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Showing posts from January, 2014

Stairway to Heaven

I was feeling a bit discouraged this week.  I had been reading several posted works on Scribophile (I swear I'll stop plugging it one of these weeks) and was marveling at the skill and depth I had seen in the stories.  When I had written enough critiques to earn the points to post my own work, I posted the first chapter of my Nombie novel (I talked about some of my feedback I received last week).  I received some great feedback, some from others that I had critiqued, but I had to keep reading to get more points to continue posting chapters.  The more posts I read, the more I felt like the quality of my writing was dismally juvenile.

Granted, I wrote the majority of my Nombie novel in November of 2012, nearly a year and a half ago.  I tried to make myself feel better by thinking about how far my skill had progressed in that time.  But there was a small voice in the back of my head that asked, "Have you really gotten better?  How do you know?"

So, I wasn't feeling ve…

Utilizing Feedback

Today is Friday, there must be a post!

Last week I received some really good feedback from my chapter posted on Scribophile.  A sum total of 3,588 words as in-text critique, plus copious notes!  So I decided to pare down what I got to the basics, to find the common denominator, and make the best use of what I received.

The first is the department that was harped on the most:  line editing.  I did edit the chapter in question before posting it, but the edits I received were very detailed, and almost all of them made the passage sound better, so that was very helpful.  Here is an example of a sentence every reader wanted me to change.  After reading the first two critiques it was almost funny waiting to see what the next few had to say about it!
The bathroom mirror was greasily streaked over the sink. The options I was provided with for replacement read:
The bathroom mirror over the sink was greasily streaked. The bathroom mirror was streaked with greasy smudges. Greasy marks streaked t…

Status Report

Hello friends!

This post is kind of an update on where I am, but I will manage to wedge some encouragement and inspiration in, never fear.

Last week my blog topped 1000 views total!  This really is inaccurate because many of these views are from bots spamming my blogsite to see if it gets enough traffic to take down or to latch on to my readers, so be sure you are clearing your cookies and using security software.  But I will take my milestone any way I come by it :)

Yesterday was my birthday, and I celebrated turning a quarter of a century by doing as little as possible.  One of the presents I received from my husband is an online writing course from Gotham Writers' Workshop.  I would gush about how awesome they are, but you have the internet and I gave you the link, I believe in your ability to connect the dots.  Needless to say, I am ecstatic!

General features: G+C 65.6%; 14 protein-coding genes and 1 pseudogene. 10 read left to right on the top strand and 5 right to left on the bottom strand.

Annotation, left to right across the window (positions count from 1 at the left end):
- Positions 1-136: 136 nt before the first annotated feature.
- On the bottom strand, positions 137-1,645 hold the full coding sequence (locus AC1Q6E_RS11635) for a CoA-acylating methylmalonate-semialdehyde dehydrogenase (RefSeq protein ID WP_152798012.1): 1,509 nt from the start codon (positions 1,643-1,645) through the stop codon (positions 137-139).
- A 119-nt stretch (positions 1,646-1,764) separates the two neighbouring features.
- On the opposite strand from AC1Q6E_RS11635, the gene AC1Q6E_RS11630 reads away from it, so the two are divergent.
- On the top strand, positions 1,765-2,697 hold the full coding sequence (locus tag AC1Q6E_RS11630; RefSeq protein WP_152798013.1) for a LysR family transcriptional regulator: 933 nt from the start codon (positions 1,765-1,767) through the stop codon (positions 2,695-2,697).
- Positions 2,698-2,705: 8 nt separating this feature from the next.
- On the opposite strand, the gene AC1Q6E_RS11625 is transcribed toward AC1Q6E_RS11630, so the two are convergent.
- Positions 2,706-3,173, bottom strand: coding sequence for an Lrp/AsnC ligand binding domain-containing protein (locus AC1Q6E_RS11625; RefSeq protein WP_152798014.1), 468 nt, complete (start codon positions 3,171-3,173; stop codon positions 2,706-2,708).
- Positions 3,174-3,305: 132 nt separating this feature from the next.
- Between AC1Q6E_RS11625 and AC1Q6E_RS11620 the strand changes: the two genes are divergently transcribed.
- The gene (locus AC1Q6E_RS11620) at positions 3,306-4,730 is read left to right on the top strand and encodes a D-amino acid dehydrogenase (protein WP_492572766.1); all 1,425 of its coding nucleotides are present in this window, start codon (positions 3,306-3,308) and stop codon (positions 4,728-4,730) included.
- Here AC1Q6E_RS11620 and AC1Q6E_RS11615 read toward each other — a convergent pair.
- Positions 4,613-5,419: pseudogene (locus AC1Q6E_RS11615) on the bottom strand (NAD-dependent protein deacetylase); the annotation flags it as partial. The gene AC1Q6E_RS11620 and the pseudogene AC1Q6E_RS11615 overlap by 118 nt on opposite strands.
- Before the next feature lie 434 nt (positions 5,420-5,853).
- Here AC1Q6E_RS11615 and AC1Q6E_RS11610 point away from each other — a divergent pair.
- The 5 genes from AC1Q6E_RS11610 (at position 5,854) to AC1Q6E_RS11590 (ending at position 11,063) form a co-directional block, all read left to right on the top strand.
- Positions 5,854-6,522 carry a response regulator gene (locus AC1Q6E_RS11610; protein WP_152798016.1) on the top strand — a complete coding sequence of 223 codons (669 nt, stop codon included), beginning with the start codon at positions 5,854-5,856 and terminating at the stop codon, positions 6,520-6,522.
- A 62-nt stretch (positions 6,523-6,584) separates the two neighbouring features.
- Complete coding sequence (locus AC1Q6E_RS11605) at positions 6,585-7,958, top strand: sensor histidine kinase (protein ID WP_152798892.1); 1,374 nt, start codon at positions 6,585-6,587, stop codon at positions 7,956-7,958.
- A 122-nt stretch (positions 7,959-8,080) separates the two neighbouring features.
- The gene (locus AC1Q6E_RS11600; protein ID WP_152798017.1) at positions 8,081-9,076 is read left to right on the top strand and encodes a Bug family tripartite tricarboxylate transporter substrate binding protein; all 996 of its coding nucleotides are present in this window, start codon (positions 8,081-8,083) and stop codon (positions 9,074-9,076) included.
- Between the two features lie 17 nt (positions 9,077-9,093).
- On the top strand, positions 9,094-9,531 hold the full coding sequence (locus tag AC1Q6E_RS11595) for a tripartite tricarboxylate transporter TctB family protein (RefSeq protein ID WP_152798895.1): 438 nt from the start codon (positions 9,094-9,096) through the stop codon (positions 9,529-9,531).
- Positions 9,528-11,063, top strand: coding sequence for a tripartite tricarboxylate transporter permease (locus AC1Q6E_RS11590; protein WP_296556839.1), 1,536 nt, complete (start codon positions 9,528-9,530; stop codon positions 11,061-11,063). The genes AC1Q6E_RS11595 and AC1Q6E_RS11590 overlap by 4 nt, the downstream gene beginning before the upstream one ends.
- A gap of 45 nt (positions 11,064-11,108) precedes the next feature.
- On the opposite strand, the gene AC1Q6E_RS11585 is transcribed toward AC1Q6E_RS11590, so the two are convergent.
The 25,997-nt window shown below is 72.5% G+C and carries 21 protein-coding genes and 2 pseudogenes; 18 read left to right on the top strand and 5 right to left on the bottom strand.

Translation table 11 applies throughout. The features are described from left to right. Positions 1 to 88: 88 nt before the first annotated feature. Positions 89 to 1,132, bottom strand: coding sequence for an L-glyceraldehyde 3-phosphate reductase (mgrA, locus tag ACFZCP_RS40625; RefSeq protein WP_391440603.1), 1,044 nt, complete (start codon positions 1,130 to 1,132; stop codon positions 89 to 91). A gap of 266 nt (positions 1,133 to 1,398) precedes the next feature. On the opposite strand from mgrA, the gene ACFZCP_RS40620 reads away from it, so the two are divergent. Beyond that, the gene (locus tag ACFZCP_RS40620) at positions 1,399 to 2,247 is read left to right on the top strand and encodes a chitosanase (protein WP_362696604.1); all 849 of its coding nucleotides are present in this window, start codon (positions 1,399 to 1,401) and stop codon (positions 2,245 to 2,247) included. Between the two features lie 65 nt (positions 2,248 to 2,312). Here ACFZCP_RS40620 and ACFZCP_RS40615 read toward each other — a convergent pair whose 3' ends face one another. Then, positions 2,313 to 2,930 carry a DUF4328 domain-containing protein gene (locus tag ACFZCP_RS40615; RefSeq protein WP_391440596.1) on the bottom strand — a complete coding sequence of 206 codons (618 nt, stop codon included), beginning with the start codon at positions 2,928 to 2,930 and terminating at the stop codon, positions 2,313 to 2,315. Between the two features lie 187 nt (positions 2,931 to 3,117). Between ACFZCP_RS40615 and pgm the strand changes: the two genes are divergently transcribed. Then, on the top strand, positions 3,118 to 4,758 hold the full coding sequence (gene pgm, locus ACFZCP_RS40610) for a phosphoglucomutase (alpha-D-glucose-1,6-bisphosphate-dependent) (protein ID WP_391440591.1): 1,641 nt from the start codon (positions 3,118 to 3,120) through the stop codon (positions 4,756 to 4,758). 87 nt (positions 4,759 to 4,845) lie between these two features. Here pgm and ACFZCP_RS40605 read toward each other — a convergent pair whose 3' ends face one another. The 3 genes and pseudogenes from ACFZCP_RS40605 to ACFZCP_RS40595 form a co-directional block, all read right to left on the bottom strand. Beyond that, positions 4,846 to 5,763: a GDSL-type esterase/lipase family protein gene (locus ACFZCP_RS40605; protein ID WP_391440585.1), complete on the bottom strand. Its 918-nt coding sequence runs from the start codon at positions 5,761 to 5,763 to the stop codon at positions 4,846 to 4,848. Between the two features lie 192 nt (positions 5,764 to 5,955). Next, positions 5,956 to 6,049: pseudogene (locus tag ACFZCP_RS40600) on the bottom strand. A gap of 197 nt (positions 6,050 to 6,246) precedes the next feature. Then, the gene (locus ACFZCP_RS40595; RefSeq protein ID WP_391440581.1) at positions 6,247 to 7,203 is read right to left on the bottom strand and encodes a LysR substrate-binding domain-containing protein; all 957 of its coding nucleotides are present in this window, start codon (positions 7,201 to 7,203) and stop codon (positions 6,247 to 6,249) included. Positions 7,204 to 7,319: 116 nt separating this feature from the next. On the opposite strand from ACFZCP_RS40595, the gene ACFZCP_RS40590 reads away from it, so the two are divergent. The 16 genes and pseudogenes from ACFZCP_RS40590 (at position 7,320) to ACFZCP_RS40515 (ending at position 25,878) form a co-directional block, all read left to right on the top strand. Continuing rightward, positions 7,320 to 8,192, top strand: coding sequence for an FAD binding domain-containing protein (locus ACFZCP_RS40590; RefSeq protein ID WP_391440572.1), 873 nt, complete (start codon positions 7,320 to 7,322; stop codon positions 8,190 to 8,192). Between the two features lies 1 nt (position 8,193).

A couple weeks ago, my partner at work asked me what I thought made a good author.  He was thinking it would be something like being wel…

Tools of the Trade

Good morning friends!

Writing has been in existence long before paper and ink, and now that those tools are less productive than others available, will be around long after they fade into obscurity.  Today I'm talking about the software I use.

When I started seriously writing, I used Scrivener.  I was starting NaNoWriMo, and they had a free version to use during the month of November, so I thought, "Why not?"  And I am so glad that I downloaded it.   Scrivener is a software that allows you to word process in outline form.
You can create an outline before starting or add chapters as you go, leave the outline open in the side bar while you create your body of text, make notes in a separate column, have two different panes of text open at once, create versions of your story, and store your research all in one place.  Once you are done with your writing you can compile it into a manuscript in nearly any format you can imagine.  As a new writer, and having been bit by the pl…

Tips On Writing Speculative Fiction From OSC

Hello and Happy New Year!  This week I finished reading How To Write Science Fiction & Fantasy by Orson Scott Card.  While some of the information he covers is a bit dated (it was published in 1990) the book still offers some great insight on writing speculative fiction from one of the greats himself.
First, if you are not aware, speculative fiction is an umbrella that covers both sf and fantasy, as both types of stories "speculate" on what could happen in a reality that is not exactly like our own.

The book is divided into five parts.  The first is a definition of sf and fantasy, with references going all the way back to the beginning of the genres, before works we now classify separately were thought of as anything but "fiction."  Card is very thorough and gives a reading list of "the basics" which he admits is still far less than complete.

The second section of the book deals with world building.  This is not only a creation of the setting that yo…